Vazquez could be the guy at catcher
The Red Sox's catching situation is such that last year's primary, Sandy Leon, started off the season in the minors and is now the backup. Blake Swihart, another hypothetical option, was DFA'd not long ago. That means starting duty has fallen to 28-year-old Christian Vazquez, and in the early going he's mostly delivered. He's not getting on base, but he's popped four homers in 15 games played and is slugging .531 at the moment.
Even if those power outputs don't hold up (they probably won't), he's also looking like a strong defender in the early going. According to the advanced catcher metrics at Baseball Prospectus, Vazquez through 108 2/3 defensive innings this season has looked like one of the AL's strongest defenders. In particular, Vazquez has distinguished himself in terms of pitch-framing, and he's also throwing out runners at a better-than-average clip. Plus catch-and-throw skills in addition to the ability to occasionally run into at the plate could make the 28-year-old Vazquez a solution at catcher for Boston.
Sale had a velo rebound last time out
There's no disputing the depths of Chris Sale's 2019 body of work to date:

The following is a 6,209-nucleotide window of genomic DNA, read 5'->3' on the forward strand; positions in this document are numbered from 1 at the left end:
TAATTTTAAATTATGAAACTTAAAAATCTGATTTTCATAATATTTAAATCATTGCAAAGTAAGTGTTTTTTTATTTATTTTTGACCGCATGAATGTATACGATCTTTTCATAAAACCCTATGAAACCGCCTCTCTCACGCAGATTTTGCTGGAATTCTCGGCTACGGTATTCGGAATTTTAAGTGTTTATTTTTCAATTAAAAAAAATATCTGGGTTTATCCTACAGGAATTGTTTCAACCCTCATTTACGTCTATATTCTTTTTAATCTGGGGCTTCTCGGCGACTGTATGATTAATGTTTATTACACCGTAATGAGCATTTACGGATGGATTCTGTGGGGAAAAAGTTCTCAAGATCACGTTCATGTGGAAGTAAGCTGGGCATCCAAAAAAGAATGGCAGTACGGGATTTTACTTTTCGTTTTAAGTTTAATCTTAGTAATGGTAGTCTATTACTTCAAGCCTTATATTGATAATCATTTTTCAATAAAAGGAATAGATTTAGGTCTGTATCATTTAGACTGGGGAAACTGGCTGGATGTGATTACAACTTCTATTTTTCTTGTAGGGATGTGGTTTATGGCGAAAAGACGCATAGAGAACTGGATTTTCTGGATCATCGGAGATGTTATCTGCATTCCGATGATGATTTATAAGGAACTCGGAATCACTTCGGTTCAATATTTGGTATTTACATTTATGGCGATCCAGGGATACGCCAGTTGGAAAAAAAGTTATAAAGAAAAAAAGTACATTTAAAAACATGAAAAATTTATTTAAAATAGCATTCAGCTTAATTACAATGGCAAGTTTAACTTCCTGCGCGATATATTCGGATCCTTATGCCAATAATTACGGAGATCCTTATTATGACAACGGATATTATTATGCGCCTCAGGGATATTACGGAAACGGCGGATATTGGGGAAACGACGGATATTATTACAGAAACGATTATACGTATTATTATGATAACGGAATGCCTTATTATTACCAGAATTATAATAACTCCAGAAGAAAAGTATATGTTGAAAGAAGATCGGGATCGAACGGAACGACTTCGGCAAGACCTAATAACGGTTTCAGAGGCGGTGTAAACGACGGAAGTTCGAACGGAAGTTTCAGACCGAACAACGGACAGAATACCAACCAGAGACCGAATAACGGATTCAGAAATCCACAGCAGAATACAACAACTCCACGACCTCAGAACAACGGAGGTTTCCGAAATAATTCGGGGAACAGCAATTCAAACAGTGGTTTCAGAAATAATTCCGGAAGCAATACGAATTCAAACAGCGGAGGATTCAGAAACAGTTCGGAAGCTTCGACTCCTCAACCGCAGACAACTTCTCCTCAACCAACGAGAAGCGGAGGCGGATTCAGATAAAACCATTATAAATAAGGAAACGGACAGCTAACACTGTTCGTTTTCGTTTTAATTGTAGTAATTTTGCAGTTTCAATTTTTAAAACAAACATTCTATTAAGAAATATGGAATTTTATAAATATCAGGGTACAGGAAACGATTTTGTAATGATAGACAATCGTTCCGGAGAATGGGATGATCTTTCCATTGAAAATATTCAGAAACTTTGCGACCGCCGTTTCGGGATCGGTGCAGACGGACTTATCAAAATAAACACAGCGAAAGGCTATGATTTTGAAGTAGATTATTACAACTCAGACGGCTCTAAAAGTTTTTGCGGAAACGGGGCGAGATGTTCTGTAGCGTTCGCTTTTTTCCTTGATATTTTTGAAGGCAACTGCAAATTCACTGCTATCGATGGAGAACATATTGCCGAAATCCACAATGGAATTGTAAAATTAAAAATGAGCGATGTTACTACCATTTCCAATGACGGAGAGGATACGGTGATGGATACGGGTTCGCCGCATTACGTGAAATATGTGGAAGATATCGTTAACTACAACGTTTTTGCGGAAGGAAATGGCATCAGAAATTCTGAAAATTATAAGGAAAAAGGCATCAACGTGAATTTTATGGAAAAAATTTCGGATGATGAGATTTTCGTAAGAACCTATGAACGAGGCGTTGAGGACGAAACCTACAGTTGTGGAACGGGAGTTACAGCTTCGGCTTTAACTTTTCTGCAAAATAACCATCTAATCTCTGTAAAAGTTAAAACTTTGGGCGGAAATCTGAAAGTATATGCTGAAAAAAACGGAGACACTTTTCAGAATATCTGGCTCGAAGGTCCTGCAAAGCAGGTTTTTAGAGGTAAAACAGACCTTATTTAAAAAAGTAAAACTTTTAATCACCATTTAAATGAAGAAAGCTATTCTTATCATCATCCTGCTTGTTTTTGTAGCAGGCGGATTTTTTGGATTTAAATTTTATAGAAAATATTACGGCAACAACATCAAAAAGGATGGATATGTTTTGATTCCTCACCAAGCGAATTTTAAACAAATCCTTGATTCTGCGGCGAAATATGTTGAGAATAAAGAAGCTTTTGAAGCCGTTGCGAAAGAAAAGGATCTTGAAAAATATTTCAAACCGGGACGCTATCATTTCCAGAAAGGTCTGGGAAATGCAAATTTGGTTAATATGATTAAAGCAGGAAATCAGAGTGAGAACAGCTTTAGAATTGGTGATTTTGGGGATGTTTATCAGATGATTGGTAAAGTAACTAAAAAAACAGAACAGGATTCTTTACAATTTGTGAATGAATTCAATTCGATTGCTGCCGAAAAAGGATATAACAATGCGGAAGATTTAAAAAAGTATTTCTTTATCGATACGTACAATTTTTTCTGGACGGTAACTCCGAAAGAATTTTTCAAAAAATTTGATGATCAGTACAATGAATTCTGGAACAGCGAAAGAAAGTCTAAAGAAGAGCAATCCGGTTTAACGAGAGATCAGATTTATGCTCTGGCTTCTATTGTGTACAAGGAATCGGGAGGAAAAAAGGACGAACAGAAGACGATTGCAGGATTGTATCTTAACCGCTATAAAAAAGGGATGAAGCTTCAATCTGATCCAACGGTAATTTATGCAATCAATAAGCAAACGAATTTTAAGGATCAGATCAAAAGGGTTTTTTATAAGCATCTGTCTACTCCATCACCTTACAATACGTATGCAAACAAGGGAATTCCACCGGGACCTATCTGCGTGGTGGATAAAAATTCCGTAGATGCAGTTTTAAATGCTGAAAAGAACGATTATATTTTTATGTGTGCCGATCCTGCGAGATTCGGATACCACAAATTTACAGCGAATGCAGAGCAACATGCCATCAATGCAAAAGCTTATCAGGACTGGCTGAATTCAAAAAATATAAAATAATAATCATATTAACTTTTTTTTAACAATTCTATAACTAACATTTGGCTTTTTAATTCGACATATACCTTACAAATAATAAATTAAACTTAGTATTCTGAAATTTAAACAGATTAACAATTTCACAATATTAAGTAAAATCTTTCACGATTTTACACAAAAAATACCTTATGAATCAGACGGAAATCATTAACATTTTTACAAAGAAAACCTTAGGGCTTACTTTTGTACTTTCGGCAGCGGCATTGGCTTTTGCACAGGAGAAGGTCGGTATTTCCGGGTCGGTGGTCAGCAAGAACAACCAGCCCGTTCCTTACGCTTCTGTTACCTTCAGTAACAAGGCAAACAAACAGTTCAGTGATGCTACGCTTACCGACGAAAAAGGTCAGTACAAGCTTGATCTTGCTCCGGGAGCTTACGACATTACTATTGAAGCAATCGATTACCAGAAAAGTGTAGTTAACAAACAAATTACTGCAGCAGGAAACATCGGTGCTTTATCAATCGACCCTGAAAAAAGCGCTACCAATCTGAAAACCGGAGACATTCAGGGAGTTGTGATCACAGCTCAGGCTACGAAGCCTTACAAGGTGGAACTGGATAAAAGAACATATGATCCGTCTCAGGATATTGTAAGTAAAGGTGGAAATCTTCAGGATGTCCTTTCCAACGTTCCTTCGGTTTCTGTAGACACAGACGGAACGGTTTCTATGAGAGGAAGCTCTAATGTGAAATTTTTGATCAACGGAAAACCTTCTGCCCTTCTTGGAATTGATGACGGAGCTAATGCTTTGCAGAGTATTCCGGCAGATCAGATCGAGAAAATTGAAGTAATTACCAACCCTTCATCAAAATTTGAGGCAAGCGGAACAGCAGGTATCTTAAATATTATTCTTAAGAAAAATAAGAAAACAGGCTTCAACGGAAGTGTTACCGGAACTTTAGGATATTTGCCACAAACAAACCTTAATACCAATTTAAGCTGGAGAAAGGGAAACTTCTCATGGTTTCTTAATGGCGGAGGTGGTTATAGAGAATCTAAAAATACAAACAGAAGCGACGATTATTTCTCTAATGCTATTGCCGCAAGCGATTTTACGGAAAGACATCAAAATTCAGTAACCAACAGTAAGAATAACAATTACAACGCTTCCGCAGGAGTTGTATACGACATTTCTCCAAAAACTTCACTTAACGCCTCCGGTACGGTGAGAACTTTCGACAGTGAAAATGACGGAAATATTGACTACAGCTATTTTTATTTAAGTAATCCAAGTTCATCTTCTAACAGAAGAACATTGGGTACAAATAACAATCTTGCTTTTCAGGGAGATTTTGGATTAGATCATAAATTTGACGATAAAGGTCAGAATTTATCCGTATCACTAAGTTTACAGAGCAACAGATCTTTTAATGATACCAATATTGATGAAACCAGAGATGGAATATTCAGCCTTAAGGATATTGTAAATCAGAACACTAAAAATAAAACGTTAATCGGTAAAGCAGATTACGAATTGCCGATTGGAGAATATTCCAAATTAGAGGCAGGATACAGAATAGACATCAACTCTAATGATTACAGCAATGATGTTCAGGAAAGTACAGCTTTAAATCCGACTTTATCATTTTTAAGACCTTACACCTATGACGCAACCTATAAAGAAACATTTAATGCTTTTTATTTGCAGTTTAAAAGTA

But let's focus on a positive takeaway from his otherwise undistinguished start against the Yankees (5 IP, 4 R):
That, folks, is a velocity rebound. In Sale's second start of 2019, he fastball velocity plummeted to below 90 mph on average, but on Tuesday against the Yankees it spiked to better than 96 mph on average. In terms of velo, that's vintage Sale, and that he was able to get back to such levels is an encouraging sign. In not unrelated matters, Sale struck out a season-high six batters against New York while walking only one. The 2019 script on Sale won't flip until he proves capable of keeping runs off the board on an extended basis, but the return of his vintage radar-gun readings is absolutely a positive.